Christien Meindertsma Sources Dutch Wool
The buzz surrounding Meindertsma continues with her new projects with Dutch wool, a difficult and coarse material that up until now has been costing rather than making farmers cash.
The exciting thing about Dutch design is the number of young designers starting this decade truly tapped into the zeitgeist and seemingly so well prepared for the massive changes the industry is facing. Christien Meindertsma is one of them.
“There wasn’t anything conscious about achieving that though,” Meindertsma says. “I’m a child of my times, just like designers who made it big last decade started out with all the influences that created that era. Now it is different and of course I am different as a result.”
And that difference is really the key to her early success. “Unlike artists who can really do anything, designers are supposed to be about the moment,” she explains. “I think it would be a bit grotesque to be working with very rare materials given the era we are in and what is going on … Maybe ten years ago that would have worked, but it is no longer interesting.”
After her flax and wool products as well as the book exploring the myriad of products made from pigs, it seems right to assume that Meindertsma has a thing with traditional materials. “But that’s not necessarily the case,” she says. “I think my interest is in real materials that can be locally sourced.”
After further probing it becomes clear that it isn’t even the actual materials that attract her but the story behind them – where did it come from and how did it get there. The catch, however, is that the story has to be real and not a marketing spin. “Ever since I was a student I wondered about why so much money is wasted on marketing,” she says. “Isn’t it better to just do away with the marketing and use a real story?”
The woolen rugs and poufs she has been producing over the last year have garnered her a lot of positive praise, but that she had to source the wool from New Zealand left a bitter taste in her mouth. “It’s not that Dutch wool is any better, but it seems ridiculous to go to the other side of the world for a material that could just as easily be sourced locally,” she says.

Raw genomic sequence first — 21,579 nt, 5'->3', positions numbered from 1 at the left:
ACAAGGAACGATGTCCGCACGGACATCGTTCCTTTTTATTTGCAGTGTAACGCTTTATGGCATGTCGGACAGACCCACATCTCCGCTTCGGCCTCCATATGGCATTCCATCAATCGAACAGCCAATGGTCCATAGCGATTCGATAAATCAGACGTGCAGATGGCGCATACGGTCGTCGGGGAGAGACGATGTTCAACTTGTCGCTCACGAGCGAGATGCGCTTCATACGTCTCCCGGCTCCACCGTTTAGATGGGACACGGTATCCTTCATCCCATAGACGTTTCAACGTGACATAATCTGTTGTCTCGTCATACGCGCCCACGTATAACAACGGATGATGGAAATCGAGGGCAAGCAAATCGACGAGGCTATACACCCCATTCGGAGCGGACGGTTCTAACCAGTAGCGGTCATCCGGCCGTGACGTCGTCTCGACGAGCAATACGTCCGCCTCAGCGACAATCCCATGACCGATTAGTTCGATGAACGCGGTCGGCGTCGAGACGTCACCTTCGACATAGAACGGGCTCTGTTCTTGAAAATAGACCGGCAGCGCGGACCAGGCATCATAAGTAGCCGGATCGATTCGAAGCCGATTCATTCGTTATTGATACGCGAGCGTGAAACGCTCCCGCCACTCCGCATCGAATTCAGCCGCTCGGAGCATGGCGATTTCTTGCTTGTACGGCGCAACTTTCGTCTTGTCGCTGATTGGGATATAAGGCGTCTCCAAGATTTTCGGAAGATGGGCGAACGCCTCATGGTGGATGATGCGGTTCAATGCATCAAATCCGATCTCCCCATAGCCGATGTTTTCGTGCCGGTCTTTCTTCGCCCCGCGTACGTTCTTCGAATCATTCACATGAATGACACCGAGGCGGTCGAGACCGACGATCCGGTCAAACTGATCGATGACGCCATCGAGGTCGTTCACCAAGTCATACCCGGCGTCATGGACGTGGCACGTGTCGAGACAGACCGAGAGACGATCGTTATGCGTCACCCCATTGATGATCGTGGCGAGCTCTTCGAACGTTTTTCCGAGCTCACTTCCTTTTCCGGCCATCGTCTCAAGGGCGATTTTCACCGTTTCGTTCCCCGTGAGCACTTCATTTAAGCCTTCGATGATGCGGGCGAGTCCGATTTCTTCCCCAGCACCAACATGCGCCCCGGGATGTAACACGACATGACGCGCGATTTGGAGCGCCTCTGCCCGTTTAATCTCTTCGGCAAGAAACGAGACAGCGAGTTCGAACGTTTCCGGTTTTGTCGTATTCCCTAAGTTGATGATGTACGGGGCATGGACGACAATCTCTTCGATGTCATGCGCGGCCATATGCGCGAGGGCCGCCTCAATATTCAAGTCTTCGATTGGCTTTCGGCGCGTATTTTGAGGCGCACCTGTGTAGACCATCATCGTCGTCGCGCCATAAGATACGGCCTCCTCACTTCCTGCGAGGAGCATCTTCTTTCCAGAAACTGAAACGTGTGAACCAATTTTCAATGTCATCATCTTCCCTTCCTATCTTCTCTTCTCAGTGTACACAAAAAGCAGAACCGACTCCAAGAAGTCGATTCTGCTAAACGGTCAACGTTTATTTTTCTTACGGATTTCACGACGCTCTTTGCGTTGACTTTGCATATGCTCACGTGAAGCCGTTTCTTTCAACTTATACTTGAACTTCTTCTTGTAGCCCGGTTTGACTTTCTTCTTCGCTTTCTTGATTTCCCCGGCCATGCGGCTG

And wool has always interested Meindertsma. Her graduation project from Design Academy Eindhoven was a series of jumpers in different sizes made from just one sheep. For that she managed to find some Dutch wool, but had to take it to England to have it properly spun. Local industry has all but died.
Despite the typical association of sheep with wool, Dutch sheep are bred only for their meat. “There is a company on the island of Texel that manufactures wool to make duvets, but that wool ends up inside the product and you never actually see or feel it,” says Meindertsma. Apparently farmers complain that it costs more to shear a sheep than what the wool can be sold for. “It is effectively a by-product, which is a shame because it is such a nice material,” she adds. “Dutch wool is very coarse and has a lot of volume and that does make it unsuitable for clothing, but I knew it would work well in product design.”
Now she has found someone in Belgium to spin her Dutch wool and is in the process of making woolen ball ottomans – objects made from only wool with no extra filling. One was presented last week during Object Rotterdam as part of the Thomas Eyck collection. Next she would like to have the poufs and Aran rugs, already in production using New Zealand wool, made from the same Dutch wool, but transferring production will take some time.
Meindertsma was recently selected by NRC Handelsblad as one of the top ten bright things across all industries in Holland to watch this decade. “It's nice to be recognized,” she says with characteristic modesty. “I design what I design because I want to and if people understand it and want to use it or read it then that just makes it all the more satisfying … these are interesting times to be designing in and I want to make the most of the opportunities that designing in a different way affords me.”
Points of sale
( 4 Votes, average: 4 out of 5)
click to vote
- Amsterdam Fashion Week 2013
- Dutch Design Week 2012
- Milan 2012
- Amsterdam Fashion Week 2012
- Dutch Design Week 2011
- Amsterdam International Fashion Week 2010
- Amsterdam International Fashion Week 2011
- Dutch Design Week 2010
- Dutch Design Double 2010
- Milan 2010
- Design.nl 100th Issue Favourites
- Dutch Design Week 2009
- Dutch Design Double 2009
- Milan 2009
- Amsterdam International Fashion Week 2009
- Going Out - Restaurants, bars, cafes, clubs and hotels
- Graphic Design Festival 2008
- Dutch Design Week 2008
- Retail Therapy - Where to buy Dutch design
- FreeDesigndom 2008
- Milan 2008
- Amsterdam International Fashion Week 2008
- Design.nl Tokyo favourites